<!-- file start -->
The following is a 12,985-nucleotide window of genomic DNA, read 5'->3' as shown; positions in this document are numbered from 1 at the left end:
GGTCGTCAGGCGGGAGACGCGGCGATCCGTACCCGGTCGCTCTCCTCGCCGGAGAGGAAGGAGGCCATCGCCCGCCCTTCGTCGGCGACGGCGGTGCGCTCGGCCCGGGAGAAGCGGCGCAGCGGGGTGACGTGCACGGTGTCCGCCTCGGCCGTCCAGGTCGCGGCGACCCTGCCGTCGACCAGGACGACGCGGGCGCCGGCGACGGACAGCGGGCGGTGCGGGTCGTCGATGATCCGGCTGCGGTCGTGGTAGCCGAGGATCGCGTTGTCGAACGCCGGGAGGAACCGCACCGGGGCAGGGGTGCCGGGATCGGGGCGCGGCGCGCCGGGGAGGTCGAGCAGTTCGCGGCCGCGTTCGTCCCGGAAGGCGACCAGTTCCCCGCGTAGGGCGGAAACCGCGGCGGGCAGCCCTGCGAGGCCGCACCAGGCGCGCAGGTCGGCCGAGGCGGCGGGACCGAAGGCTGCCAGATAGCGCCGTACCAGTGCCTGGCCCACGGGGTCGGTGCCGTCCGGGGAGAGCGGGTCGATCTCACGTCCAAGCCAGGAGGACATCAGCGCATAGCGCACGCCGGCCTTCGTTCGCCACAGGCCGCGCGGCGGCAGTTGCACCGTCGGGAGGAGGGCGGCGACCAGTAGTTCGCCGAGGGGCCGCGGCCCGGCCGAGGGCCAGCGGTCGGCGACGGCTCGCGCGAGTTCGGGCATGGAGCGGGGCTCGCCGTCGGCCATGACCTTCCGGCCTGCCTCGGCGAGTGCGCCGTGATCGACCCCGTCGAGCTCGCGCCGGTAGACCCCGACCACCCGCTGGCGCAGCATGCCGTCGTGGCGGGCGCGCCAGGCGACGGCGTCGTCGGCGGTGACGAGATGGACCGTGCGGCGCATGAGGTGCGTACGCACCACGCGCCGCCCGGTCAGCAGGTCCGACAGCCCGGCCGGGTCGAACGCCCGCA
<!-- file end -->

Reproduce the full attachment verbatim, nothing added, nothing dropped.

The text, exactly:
The following is a 12,985-nucleotide window of genomic DNA, read 5'->3' as shown; positions in this document are numbered from 1 at the left end:
GGTCGTCAGGCGGGAGACGCGGCGATCCGTACCCGGTCGCTCTCCTCGCCGGAGAGGAAGGAGGCCATCGCCCGCCCTTCGTCGGCGACGGCGGTGCGCTCGGCCCGGGAGAAGCGGCGCAGCGGGGTGACGTGCACGGTGTCCGCCTCGGCCGTCCAGGTCGCGGCGACCCTGCCGTCGACCAGGACGACGCGGGCGCCGGCGACGGACAGCGGGCGGTGCGGGTCGTCGATGATCCGGCTGCGGTCGTGGTAGCCGAGGATCGCGTTGTCGAACGCCGGGAGGAACCGCACCGGGGCAGGGGTGCCGGGATCGGGGCGCGGCGCGCCGGGGAGGTCGAGCAGTTCGCGGCCGCGTTCGTCCCGGAAGGCGACCAGTTCCCCGCGTAGGGCGGAAACCGCGGCGGGCAGCCCTGCGAGGCCGCACCAGGCGCGCAGGTCGGCCGAGGCGGCGGGACCGAAGGCTGCCAGATAGCGCCGTACCAGTGCCTGGCCCACGGGGTCGGTGCCGTCCGGGGAGAGCGGGTCGATCTCACGTCCAAGCCAGGAGGACATCAGCGCATAGCGCACGCCGGCCTTCGTTCGCCACAGGCCGCGCGGCGGCAGTTGCACCGTCGGGAGGAGGGCGGCGACCAGTAGTTCGCCGAGGGGCCGCGGCCCGGCCGAGGGCCAGCGGTCGGCGACGGCTCGCGCGAGTTCGGGCATGGAGCGGGGCTCGCCGTCGGCCATGACCTTCCGGCCTGCCTCGGCGAGTGCGCCGTGATCGACCCCGTCGAGCTCGCGCCGGTAGACCCCGACCACCCGCTGGCGCAGCATGCCGTCGTGGCGGGCGCGCCAGGCGACGGCGTCGTCGGCGGTGACGAGATGGACCGTGCGGCGCATGAGGTGCGTACGCACCACGCGCCGCCCGGTCAGCAGGTCCGACAGCCCGGCCGGGTCGAACGCCCGCA